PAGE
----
Four Nigerian villagers are suing Royal Dutch Shell for failing to clean-up oils spills that have destroyed their farms and damaged their health in landmark case that has started in The Hague.
Backed by an NGO, Friends of the Earth; the fishermen and farmers are seeking unspecified damages for pollution of land and waterways around their homes. Campaigners said that if successful, the case could open flood-gates to a raft of claims for compensation on Shell and other oil majors in a country where oil companies doesn’t do much in compensating communities when affected in oil spills.
Speaking to the international court, Channa Samkalden, a lawyer representing the Nigerians said that Shell had allowed its pipelines to fall into disrepair and then had not cleaned up the mess from subsequent leaks. She said: “Shell knew for a long time that the pipeline was damaged but didn’t do anything. They could have stopped the leaks.”
One of the plaintiffs from the Goi community which is based near a Shell pipeline, Eric Dooh said: “My community is a ghost land as a result of the devastation. We had good vegetation. Today people have respiratory problems and are getting sick.”
Shell however denied negligence. The company said the pipelines were sometimes damaged by pipeline vandals trying to steal oil. Around 150,000 barrels of oil, worth $6bn, are stolen from the Nigeria delta every year, the company told Reuters.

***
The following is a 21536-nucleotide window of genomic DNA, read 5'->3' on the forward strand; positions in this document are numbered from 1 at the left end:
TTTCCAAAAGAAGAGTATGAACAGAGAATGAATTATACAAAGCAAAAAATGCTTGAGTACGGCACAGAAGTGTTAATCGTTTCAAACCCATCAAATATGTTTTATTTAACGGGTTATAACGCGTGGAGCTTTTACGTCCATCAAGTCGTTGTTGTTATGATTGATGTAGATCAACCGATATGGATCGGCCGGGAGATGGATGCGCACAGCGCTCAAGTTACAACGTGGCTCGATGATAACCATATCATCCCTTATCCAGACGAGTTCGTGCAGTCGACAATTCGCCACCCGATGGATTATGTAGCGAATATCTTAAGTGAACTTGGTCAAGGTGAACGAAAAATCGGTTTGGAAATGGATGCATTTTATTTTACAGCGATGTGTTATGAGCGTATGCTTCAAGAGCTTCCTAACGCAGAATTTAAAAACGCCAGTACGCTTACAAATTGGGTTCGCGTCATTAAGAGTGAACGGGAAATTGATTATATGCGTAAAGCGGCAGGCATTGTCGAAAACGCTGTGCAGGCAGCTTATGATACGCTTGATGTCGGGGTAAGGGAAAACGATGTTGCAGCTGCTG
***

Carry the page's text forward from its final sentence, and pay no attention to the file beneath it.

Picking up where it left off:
In a statement, the company said it was “committed to cleaning up all spills from its facilities whether resulting from sabotage or from operational causes where communities grant access to do so.” It added: “The real tragedy of the Niger Delta is the widespread and continual criminal activity, including sabotage, theft and illegal refining, that causes the vast majority of oil spills. It is this criminality which all organizations with an interest in Nigeria’s future should focus their efforts on highlighting and addressing.”
The villagers are hoping the court would rule in their favour as they have concrete evidence to back their claims. The ruling they believe may bring about the emancipation their people need from oil companies in the area.